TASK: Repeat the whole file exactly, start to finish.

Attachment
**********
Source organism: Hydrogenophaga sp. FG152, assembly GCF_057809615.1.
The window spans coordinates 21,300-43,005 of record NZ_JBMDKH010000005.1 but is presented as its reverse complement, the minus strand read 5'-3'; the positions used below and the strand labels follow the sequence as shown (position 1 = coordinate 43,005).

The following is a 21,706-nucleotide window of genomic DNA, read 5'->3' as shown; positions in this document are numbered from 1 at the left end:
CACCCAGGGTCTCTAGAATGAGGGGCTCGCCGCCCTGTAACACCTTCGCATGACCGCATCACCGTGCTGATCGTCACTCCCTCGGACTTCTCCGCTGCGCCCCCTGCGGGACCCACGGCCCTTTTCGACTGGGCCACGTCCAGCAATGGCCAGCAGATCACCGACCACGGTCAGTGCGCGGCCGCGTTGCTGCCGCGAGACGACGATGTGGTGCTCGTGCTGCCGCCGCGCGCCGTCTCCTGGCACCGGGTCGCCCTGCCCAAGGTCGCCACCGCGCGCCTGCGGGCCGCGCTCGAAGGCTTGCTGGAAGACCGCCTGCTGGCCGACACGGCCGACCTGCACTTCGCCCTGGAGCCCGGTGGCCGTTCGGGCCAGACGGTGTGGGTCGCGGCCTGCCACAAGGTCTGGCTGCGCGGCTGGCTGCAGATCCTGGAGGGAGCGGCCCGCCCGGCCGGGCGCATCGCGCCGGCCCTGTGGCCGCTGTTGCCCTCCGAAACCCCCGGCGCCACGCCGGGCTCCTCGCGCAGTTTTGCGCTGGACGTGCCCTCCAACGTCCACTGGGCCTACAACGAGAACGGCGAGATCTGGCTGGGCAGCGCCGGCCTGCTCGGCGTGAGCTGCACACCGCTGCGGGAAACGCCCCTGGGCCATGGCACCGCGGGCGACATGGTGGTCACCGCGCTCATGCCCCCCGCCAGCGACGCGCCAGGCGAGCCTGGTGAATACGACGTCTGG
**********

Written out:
Source organism: Hydrogenophaga sp. FG152, assembly GCF_057809615.1.
The window spans coordinates 21,300-43,005 of record NZ_JBMDKH010000005.1 but is presented as its reverse complement, the minus strand read 5'-3'; the positions used below and the strand labels follow the sequence as shown (position 1 = coordinate 43,005).

The following is a 21,706-nucleotide window of genomic DNA, read 5'->3' as shown; positions in this document are numbered from 1 at the left end:
CACCCAGGGTCTCTAGAATGAGGGGCTCGCCGCCCTGTAACACCTTCGCATGACCGCATCACCGTGCTGATCGTCACTCCCTCGGACTTCTCCGCTGCGCCCCCTGCGGGACCCACGGCCCTTTTCGACTGGGCCACGTCCAGCAATGGCCAGCAGATCACCGACCACGGTCAGTGCGCGGCCGCGTTGCTGCCGCGAGACGACGATGTGGTGCTCGTGCTGCCGCCGCGCGCCGTCTCCTGGCACCGGGTCGCCCTGCCCAAGGTCGCCACCGCGCGCCTGCGGGCCGCGCTCGAAGGCTTGCTGGAAGACCGCCTGCTGGCCGACACGGCCGACCTGCACTTCGCCCTGGAGCCCGGTGGCCGTTCGGGCCAGACGGTGTGGGTCGCGGCCTGCCACAAGGTCTGGCTGCGCGGCTGGCTGCAGATCCTGGAGGGAGCGGCCCGCCCGGCCGGGCGCATCGCGCCGGCCCTGTGGCCGCTGTTGCCCTCCGAAACCCCCGGCGCCACGCCGGGCTCCTCGCGCAGTTTTGCGCTGGACGTGCCCTCCAACGTCCACTGGGCCTACAACGAGAACGGCGAGATCTGGCTGGGCAGCGCCGGCCTGCTCGGCGTGAGCTGCACACCGCTGCGGGAAACGCCCCTGGGCCATGGCACCGCGGGCGACATGGTGGTCACCGCGCTCATGCCCCCCGCCAGCGACGCGCCAGGCGAGCCTGGTGAATACGACGTCTGG